In B2C transactions in India, the GST component discourages them to buy because the cost increases significantly. So most businesses make the final price inclusive of GST when selling to the end consumer. That just reduces the margin for the business and increases the cost for the consumer.

I would say that the benefit of not having an indirect tax is incentive enough to focus on exports. But obviously, there are more benefits.

If you are building in India, for the world, you are leveraging the lower cost of living in India and the lower cost of human capital in return. I can hire a highly skilled content writer or a web developer for $20,000 a year. And he/she would give a similar US-skilled person a run for their money.

Digital products and services (such as software and agencies) are easy to build and export because it doesn't need a merchant ship to export. It can just go through in seconds through the magic of the internet.

That's why a lot of SaaS companies in India focus on the global market and largely ignore the Indian market. Many profitable companies from India that have bootstrapped without the need for external funding are SaaS companies.

There are also many services companies with a wide range of offerings that primarily focus on exporting services. On the supply side, many of them operate through the gig economy where you have contractual gig workers earning based on tasks and work done.

Digital Freelancing & Agency

One of the best ways for anyone to leverage the benefit of the global purchasing power arbitrage is to become a freelancer and then scale it into an agency.

According to Wikipedia, there are around 15 million (1.5 crore) freelancers in India. They include both exports and local service providers. They do not work full-time in any company. They earn contractually based on the scope and volume of the work.

"Globally, India ranks as the 7th largest freelance workforce after the US and Bangladesh with people working independently in various sectors such as IT and programming, finance, sales and marketing, designing, animation, videography, content, and academic writing." - Wikipedia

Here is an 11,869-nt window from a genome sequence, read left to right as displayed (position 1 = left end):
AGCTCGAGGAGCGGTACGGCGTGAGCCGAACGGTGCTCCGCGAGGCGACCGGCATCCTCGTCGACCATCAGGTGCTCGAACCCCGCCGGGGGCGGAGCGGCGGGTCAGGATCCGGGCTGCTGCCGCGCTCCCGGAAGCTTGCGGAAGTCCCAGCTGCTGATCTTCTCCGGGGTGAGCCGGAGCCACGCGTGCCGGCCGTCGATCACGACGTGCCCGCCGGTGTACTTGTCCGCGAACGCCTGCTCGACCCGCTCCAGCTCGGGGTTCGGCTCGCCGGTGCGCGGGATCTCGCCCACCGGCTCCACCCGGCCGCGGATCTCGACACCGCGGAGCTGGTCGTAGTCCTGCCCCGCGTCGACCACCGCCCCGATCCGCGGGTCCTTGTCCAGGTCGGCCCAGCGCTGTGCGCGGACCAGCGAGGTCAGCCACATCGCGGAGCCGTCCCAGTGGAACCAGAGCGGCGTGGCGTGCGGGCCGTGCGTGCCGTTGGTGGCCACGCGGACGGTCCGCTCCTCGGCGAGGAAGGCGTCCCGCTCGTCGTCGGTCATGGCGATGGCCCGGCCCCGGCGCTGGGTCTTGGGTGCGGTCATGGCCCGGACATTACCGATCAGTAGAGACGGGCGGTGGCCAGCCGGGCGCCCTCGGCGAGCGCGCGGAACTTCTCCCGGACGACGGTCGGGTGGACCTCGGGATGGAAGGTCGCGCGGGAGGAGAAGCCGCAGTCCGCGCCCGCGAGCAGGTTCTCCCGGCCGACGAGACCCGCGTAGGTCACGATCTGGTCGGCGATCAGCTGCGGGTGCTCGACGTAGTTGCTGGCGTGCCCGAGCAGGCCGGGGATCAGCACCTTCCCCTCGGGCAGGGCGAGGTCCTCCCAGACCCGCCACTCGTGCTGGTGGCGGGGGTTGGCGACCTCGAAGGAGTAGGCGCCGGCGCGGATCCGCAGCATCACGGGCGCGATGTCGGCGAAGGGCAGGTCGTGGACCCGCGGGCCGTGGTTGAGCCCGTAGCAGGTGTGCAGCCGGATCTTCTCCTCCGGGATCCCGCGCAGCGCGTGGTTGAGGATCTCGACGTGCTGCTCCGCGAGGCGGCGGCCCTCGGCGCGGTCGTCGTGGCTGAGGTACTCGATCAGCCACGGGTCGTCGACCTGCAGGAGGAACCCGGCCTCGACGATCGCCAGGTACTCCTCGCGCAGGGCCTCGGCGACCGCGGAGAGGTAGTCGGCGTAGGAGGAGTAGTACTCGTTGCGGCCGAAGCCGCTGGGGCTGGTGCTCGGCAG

If you start out as a freelancer, making $1,000 a month is a no-brainer. You just need a client or two in the US to make that much. If you can scale your income to more than $5,000, you can convert your freelancing practice into an agency and scale with human capital. You can hire a team and scale the delivery of your services by building processes and systems.

We are still selling to the Indian market, and are profitable, but we know our numbers and we get a reality check once in a while.

Considering the macro-economic factors, unless you have a very high competitive advantage over what you are selling in India, you will find it difficult to get traction. There are very few companies built in India, selling to the Indian market and making healthy profits (Zerodha is one example).

Recently it was in the news that only 73 unicorns of the 100 unicorn startups in India are profitable. Most of the other loss-making startups are continuing their loss-making habits in the hope of capturing the market share now so that they can profit sometime in the imaginary future. Only time will tell if that's a good strategy.

If you are doing business in India, and want to continue focusing on the Indian market, have realistic numbers in place for your total market size and figure out how much you can earn by capturing a percentage of that market. Work backward from the numbers that you see on the top and you will be much more grounded. You will be able to navigate through uncertainties in a much better way.

Deepak Kanakaraju